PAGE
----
It was, doubtless, a risky disposition, made more than risky by Kluck’s headstrong determination to have his full share in the decisive shock. British critics, with his failings in the north in mind, have dealt very severely with this commander; French writers, better acquainted with the fighting on the Ourcq, are more respectful. Kluck’s movement, like the advance of Prince Ruprecht and Heeringen across the face of Castelnau’s Army toward the Gap of Charmes, may have contained a large element of recklessness, born of foolish contempt for the retiring forces. But he was not responsible for the dilemma in which he was involved. The error was that of the German Grand Staff rather than of any particular commander. We shall see that, if Kluck was gambling, he had not lost his head. Had the Allied retreat been less prolonged, had he been able to come up with the French 5th and British Armies sooner, he might have won, or at least have stopped on the Marne, instead of the Aisne. He had no longer a free choice of his movements. To have stayed between Aisne and Marne would not have solved the problem; it would have eased the British advance. Every man was needed on the extreme front, if the whole aim of the invasion was not to be missed. Bülow had had to leave one corps behind at Maubeuge, and was just losing the support, on his left, of one of Hausen’s Saxon corps (the XI), ordered off to the Russian front. Foch’s new army of the centre had, doubtless, been discovered before this time, though its numbers would not yet be known. Kluck had to throw forward every regiment not demonstrably needed elsewhere. All the German commands were now engaged in a reckless gamble; but, where his masters lost their nerve, Kluck did not. To this complexion had the great enveloping movement come under pressure of the Joffrean dilemma. With all his anxieties, the French Generalissimo may well have smiled blandly as he saw the enemy enter between the horns of Paris and Verdun.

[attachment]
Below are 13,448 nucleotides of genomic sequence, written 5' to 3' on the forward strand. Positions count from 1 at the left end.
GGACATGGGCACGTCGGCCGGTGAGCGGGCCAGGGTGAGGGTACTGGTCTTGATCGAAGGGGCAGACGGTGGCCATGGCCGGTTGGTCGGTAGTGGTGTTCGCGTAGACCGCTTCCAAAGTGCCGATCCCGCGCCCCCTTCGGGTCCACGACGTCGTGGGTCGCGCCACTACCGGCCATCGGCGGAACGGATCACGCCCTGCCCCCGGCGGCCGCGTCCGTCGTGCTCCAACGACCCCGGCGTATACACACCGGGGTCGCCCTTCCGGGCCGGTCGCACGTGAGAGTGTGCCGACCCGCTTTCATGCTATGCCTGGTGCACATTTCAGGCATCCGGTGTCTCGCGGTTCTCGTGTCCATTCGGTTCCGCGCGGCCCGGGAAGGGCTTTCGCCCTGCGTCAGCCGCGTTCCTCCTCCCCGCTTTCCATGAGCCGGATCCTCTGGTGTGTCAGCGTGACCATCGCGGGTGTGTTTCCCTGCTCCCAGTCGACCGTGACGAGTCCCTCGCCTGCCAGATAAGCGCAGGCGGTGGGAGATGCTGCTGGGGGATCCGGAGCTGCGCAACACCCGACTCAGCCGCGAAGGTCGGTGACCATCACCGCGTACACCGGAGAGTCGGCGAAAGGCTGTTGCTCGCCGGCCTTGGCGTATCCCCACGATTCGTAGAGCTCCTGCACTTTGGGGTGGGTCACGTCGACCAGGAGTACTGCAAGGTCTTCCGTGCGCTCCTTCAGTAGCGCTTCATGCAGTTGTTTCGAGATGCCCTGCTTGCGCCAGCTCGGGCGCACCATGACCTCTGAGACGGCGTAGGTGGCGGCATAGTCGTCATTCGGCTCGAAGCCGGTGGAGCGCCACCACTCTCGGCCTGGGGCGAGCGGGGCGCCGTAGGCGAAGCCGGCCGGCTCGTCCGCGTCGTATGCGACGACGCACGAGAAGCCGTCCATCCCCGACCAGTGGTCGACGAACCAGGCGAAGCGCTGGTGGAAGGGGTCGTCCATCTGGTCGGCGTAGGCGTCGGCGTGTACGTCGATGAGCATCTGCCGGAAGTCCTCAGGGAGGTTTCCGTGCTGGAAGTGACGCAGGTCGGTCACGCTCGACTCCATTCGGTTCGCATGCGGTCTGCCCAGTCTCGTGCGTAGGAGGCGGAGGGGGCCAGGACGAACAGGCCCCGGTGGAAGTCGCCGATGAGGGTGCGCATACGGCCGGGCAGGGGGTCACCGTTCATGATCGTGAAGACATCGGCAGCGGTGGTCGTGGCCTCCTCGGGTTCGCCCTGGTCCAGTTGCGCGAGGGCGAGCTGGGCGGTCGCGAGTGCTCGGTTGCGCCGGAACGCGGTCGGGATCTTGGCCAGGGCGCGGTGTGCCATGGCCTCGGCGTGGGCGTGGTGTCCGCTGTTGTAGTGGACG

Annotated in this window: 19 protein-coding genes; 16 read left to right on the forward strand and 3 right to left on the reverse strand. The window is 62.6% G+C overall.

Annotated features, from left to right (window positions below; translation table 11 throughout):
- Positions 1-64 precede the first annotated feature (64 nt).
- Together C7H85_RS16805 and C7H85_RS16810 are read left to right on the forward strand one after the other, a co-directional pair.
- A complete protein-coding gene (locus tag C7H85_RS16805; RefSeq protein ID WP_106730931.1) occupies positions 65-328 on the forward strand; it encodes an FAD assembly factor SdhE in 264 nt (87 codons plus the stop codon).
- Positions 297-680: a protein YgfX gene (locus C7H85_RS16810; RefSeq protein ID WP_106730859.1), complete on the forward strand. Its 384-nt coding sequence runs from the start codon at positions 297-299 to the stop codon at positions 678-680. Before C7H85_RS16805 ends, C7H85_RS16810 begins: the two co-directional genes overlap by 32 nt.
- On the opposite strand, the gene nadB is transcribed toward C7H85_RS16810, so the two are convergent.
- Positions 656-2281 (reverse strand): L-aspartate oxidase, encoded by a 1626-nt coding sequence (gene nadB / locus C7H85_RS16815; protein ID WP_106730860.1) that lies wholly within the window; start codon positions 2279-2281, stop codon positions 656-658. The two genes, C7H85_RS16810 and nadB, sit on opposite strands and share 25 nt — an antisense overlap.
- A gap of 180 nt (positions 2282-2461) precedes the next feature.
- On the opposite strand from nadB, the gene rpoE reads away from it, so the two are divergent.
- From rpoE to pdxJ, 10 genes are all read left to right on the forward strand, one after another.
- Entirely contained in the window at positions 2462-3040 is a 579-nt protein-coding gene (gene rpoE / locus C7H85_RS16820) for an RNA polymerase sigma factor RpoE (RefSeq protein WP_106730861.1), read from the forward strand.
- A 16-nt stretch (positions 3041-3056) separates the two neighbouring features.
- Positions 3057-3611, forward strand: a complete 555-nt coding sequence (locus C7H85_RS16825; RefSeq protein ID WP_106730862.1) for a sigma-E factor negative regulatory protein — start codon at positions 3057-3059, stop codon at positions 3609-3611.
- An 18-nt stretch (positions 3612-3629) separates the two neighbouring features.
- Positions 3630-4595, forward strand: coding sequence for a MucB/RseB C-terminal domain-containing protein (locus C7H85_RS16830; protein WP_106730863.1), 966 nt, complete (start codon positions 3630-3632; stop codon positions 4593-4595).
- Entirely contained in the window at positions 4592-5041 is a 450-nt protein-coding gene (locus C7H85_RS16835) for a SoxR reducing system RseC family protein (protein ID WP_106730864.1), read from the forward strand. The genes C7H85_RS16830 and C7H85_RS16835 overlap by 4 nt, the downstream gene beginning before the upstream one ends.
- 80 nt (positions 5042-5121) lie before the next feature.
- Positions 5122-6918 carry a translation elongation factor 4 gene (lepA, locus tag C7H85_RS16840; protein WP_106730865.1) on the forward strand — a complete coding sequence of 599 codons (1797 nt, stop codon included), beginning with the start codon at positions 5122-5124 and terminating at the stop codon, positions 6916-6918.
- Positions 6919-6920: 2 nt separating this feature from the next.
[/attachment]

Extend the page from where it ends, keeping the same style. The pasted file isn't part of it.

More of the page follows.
It is important to realise that the consequences we have to trace arose, not chiefly from individual blundering, but from the nature of the invasion, from a plan of campaign resting upon the need and expectation of a rapid victory, and the French manner of meeting it. To this need every lesser aim, however promising in itself, had been sacrificed. King Albert was allowed to carry his army into the shelter of Antwerp, there to prepare for the battle of the Yser. Ostend, Dunkirk, Calais, Boulogne, all the coast of Flanders and the Channel, with its hinterland, and with them the sea communications of England, were ignored in obedience to the strategical doctrine of the major objective, and in the sure belief that if this were attained, the rest would follow easily. The watching world was staggered by the immense boldness of these criminals. Joffre was in no wise intimidated, never thought of temporising, immediately saw that a most daring crime can only be overcome by a still more daring virtue, and set all his mind to the task of gathering the utmost force in the best position for the decisive test. That meant abandoning the north; so be it——he, too, must stake all on a blow.